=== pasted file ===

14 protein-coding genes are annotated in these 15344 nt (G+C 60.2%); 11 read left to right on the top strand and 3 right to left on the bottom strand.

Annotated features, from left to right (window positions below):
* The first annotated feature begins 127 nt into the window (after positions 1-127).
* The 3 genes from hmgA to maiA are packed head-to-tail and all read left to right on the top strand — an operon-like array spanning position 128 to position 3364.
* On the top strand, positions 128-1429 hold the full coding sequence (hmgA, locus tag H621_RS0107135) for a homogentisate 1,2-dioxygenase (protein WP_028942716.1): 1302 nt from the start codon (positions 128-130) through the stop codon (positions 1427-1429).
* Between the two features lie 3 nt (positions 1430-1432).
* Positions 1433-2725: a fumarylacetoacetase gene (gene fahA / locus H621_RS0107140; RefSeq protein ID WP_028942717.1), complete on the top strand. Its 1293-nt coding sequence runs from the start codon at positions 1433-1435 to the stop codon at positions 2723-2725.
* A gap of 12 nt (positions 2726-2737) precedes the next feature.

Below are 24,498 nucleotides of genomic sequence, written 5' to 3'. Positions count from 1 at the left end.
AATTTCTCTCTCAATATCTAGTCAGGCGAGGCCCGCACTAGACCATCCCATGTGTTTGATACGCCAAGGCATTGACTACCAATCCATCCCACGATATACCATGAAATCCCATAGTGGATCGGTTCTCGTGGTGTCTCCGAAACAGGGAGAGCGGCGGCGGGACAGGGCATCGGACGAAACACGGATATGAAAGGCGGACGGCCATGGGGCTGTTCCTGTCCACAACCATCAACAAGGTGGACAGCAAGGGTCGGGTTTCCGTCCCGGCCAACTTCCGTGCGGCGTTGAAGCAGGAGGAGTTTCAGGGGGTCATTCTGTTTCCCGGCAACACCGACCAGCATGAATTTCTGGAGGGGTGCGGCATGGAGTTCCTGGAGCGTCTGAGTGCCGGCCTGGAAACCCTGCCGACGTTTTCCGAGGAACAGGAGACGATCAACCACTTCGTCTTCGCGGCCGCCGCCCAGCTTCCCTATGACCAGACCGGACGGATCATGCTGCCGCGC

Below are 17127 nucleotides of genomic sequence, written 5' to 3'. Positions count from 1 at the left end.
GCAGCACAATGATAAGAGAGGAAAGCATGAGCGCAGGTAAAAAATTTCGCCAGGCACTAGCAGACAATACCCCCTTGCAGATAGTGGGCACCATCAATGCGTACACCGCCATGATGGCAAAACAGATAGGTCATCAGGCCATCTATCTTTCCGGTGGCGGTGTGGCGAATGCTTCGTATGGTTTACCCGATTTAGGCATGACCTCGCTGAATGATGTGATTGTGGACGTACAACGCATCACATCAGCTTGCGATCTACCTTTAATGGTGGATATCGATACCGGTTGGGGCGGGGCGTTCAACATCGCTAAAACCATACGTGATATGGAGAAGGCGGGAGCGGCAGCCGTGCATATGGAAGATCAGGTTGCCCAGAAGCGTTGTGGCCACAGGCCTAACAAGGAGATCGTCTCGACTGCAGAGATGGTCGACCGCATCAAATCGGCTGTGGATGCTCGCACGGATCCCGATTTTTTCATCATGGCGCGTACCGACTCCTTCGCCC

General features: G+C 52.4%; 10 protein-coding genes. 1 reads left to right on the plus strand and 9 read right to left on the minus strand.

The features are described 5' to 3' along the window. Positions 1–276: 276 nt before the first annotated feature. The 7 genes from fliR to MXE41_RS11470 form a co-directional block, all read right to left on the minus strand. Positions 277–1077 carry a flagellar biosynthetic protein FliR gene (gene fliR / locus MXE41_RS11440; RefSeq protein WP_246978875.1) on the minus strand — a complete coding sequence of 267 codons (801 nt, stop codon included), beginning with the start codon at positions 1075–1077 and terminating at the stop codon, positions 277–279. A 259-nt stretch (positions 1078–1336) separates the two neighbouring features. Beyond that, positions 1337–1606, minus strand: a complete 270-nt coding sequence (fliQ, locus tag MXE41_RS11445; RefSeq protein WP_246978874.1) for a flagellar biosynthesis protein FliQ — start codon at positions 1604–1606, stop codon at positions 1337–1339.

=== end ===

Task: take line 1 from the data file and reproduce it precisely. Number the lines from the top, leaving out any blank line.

14 protein-coding genes are annotated in these 15344 nt (G+C 60.2%); 11 read left to right on the top strand and 3 right to left on the bottom strand.